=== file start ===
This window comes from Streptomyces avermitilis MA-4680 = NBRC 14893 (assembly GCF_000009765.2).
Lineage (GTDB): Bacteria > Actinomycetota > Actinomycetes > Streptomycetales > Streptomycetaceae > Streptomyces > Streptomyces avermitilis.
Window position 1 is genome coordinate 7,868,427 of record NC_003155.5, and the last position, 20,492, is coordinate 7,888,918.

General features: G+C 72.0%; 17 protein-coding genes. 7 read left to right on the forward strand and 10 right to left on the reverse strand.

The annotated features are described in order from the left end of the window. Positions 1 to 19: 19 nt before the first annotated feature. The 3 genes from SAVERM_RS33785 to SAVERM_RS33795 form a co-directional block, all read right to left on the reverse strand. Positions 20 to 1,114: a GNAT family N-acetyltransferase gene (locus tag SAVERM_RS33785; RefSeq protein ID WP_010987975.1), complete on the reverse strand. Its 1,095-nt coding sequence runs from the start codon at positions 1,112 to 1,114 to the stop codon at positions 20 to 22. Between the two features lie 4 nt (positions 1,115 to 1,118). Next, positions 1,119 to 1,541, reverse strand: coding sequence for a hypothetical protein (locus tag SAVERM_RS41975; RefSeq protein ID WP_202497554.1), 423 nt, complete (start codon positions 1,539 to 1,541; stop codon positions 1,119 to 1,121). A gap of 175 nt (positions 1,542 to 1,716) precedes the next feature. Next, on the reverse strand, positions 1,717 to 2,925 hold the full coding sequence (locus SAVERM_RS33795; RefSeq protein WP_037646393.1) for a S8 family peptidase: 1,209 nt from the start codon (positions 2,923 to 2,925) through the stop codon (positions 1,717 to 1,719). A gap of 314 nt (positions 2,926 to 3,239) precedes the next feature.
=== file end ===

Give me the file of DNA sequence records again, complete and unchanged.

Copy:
This window comes from Streptomyces avermitilis MA-4680 = NBRC 14893 (assembly GCF_000009765.2).
Lineage (GTDB): Bacteria > Actinomycetota > Actinomycetes > Streptomycetales > Streptomycetaceae > Streptomyces > Streptomyces avermitilis.
Window position 1 is genome coordinate 7,868,427 of record NC_003155.5, and the last position, 20,492, is coordinate 7,888,918.

General features: G+C 72.0%; 17 protein-coding genes. 7 read left to right on the forward strand and 10 right to left on the reverse strand.

The annotated features are described in order from the left end of the window. Positions 1 to 19: 19 nt before the first annotated feature. The 3 genes from SAVERM_RS33785 to SAVERM_RS33795 form a co-directional block, all read right to left on the reverse strand. Positions 20 to 1,114: a GNAT family N-acetyltransferase gene (locus tag SAVERM_RS33785; RefSeq protein ID WP_010987975.1), complete on the reverse strand. Its 1,095-nt coding sequence runs from the start codon at positions 1,112 to 1,114 to the stop codon at positions 20 to 22. Between the two features lie 4 nt (positions 1,115 to 1,118). Next, positions 1,119 to 1,541, reverse strand: coding sequence for a hypothetical protein (locus tag SAVERM_RS41975; RefSeq protein ID WP_202497554.1), 423 nt, complete (start codon positions 1,539 to 1,541; stop codon positions 1,119 to 1,121). A gap of 175 nt (positions 1,542 to 1,716) precedes the next feature. Next, on the reverse strand, positions 1,717 to 2,925 hold the full coding sequence (locus SAVERM_RS33795; RefSeq protein WP_037646393.1) for a S8 family peptidase: 1,209 nt from the start codon (positions 2,923 to 2,925) through the stop codon (positions 1,717 to 1,719). A gap of 314 nt (positions 2,926 to 3,239) precedes the next feature.